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Chester Amphitheatre Project Blog


Welcome to the official Blog of the Chester Amphitheatre Project.

Friday, September 9

News From A, B and C...

These past few weeks have seen vast changes in Areas A, B and C. The trenches are getting deeper, and as such, we are uncovering new and exciting information in the amphitheatre's archaeology and construction.
As stated in the last amphitheatre diary, the focus in Area A is solely on the Roman archaeology of the site. During this week's excavation, a Roman layer rich in occupational finds was uncovered. This occupational layer is cut by the steps of the concentric (inner) wall of the amphitheatre, thus predating them and making it quite an early layer in the amphitheatre's archaeological record. This layer has yielded a bit of everything--pottery, bone and even small pieces of copper-alloy. Another major undertaking has been the removal of the layers on top of the timber grillage, as well as most of the grillage itself. Pieces of pottery, including early Roman (including some red-painted ware that has yet to be identified) and native wares made in a late Iron Age tradition, have been found in the layers covering the timber grillage. These pieces were redeposited above the grillage when the grillage was being put into place. The grillage pieces themselves have also produced quite a number of archaeological finds, including a coin of Domitian that has so recently helped us to date the original construction of the amphitheatre to around 95/6 AD. Nails in the decomposed wood of the grillage have also yielded important information. On some of these nails, the corroded wood has been preserved allowing analysts to discover that the grillage beams were made of beech and not oak (as we had originally expected).

For the past few weeks the excavation in Area B has been concentrated towards the back of the trench nearest to the east entrance of the amphitheatre. On the side of the trench against Little St. John's Street, the amphitheatre's concentric wall has been located. However, there is a large robber trench as well, the fills of which are currently in the process of being removed. In fact, tons upon tons of spoil have been removed from that area just this week. Interesting as well is the appearance of a linear feature running almost parallel with the east entrance of the amphitheatre. This feature could possibly be a part of the east entrance or something Post-Roman. In the process of uncovering these layers, many Roman artefacts have been found including various examples of interesting pottery (including samian ware), copper-alloy fragments, Roman window glass, and animal bone.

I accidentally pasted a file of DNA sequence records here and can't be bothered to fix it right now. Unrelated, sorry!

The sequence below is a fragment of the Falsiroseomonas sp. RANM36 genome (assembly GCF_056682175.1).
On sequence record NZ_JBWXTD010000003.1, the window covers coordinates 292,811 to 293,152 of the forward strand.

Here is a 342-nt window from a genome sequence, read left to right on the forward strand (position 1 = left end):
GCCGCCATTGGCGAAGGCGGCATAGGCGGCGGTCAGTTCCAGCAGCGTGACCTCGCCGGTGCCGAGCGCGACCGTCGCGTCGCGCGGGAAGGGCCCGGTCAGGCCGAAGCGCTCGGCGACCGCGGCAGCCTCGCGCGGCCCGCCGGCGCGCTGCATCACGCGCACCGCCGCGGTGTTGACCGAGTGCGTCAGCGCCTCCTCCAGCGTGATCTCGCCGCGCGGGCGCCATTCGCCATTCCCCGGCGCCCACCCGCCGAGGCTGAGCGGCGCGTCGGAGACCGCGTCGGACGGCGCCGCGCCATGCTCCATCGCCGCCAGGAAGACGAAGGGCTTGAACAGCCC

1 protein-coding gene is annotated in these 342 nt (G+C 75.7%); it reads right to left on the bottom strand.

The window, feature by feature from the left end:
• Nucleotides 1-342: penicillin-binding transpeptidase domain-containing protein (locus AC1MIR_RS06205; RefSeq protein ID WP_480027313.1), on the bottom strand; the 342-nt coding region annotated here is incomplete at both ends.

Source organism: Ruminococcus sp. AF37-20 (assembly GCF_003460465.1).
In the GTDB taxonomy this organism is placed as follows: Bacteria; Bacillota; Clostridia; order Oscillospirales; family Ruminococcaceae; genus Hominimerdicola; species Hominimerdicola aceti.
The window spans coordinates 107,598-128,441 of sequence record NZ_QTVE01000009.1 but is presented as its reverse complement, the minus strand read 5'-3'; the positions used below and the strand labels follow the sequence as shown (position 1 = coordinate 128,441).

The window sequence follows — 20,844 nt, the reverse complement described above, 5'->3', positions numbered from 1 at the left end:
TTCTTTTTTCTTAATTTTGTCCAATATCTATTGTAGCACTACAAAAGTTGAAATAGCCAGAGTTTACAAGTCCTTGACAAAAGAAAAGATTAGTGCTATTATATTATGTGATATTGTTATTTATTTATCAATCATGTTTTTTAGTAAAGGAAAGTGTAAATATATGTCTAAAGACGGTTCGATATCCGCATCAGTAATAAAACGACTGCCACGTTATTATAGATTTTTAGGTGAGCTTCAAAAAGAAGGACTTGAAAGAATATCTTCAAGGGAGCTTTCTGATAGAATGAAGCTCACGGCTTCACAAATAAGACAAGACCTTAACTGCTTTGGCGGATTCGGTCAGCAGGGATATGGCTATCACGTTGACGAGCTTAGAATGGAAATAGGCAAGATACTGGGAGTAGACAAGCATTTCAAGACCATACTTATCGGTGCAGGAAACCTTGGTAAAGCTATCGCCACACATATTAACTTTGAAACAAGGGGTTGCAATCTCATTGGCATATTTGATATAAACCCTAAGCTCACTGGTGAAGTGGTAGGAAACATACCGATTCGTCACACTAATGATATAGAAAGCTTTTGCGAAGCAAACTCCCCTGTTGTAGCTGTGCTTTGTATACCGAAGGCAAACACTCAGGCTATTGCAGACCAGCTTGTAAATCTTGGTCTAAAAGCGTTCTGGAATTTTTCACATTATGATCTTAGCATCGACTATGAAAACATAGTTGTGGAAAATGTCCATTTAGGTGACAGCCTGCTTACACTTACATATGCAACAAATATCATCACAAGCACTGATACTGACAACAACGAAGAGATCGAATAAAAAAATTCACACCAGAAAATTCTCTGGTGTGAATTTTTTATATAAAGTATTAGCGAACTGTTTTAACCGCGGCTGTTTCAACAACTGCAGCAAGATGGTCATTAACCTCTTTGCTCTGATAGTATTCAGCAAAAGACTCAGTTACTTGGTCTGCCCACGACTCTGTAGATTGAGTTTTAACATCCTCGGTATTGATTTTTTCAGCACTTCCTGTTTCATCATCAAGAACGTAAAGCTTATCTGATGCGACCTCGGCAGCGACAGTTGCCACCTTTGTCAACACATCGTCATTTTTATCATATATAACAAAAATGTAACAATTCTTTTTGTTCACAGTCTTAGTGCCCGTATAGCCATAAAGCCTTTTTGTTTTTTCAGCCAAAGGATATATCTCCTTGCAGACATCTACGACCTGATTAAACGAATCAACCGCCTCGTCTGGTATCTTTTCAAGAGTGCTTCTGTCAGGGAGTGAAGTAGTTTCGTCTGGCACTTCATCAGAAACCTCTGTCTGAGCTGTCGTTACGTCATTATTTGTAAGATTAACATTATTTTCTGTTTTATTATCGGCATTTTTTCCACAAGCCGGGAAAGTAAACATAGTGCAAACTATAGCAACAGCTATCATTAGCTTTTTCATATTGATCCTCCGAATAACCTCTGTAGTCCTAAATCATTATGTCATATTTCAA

Area C is located almost in the exact center of the amphitheatre's arena. Currently, it's depth is around 4 meters and we are not stopping there. At this depth, we are past the Medieval and now into the early Post-Roman phase of the arena floor. About 6-8 postholes have been uncovered, some with packing stones around them. Several small pits have also been uncovered. However, what has been most intriguing about this layer (for archaeologists and the public alike) is the large square stone block in the center of the trench. In the center of the block is a chunk of lead with iron inserts (possibly for a chain to be attached). The nature and usage of this block is currently being questioned. A few interpretations are that it could be part of an animal tether, or that it could be something that was built during Roman occupation and simply reused later. As we dig even deeper, down to the Roman layers, more information will hopefully be revealed.

-The Archaeologists

posted by InfoArch at 09:24



Blogger Icarus373 said...

Re: the stone block in Trench C. On my way home yesterday (Saturday) I purchased a book from the Museum shop titled: 'Roman Amphitheatres in England and Wales'. P.18 shows part of the 'Gladiator Mosaic'from Bignor with the caption "Secutor and Retarius fighting across the top of a stone containing a ring to which unwilling apprentices were tied. Watched by the Rudarius". I'm not sure if there is any hard evidence to back the 'unwilling apprentices' idea or whether this is just speculation on the author's part. Nevertheless the block, and it's ring, are clearly there and part of the composition.

What do you think?


8:10 PM, September 11, 2005  
Anonymous TimP said...

This is all very exciting stuff; work has been quiet for me in Chester over the summer, but am back with tours in ernest next week and throughout September. I look forward to seeing these developments and the dig in action. Great stuff. Cheers, Tim.

9:08 PM, September 11, 2005  
Blogger InfoArch said...

Gladiator Mosaic...

Thank you for letting us know about the gladiator mosaic. As it happens, we just realised this connection this past weekend as well. The depiction of this type of block in a mosaic gives it great significance. Our site directors will have the fun task of looking through many other Roman mosaics to see if there are any other depictions of this stone block in arenas. Our belief at the moment is that the purpose of the block was to hold people and or animals captive but also to give the public a better view of the action(as the block is situated in the center of the arena). We will let you know as we find out more!

9:39 AM, September 13, 2005  
Anonymous TimP said...

If you do a Google Image search for Bignor Mosaic, there are at least two matches with the gladiators and a block between them...



9:35 PM, September 13, 2005  

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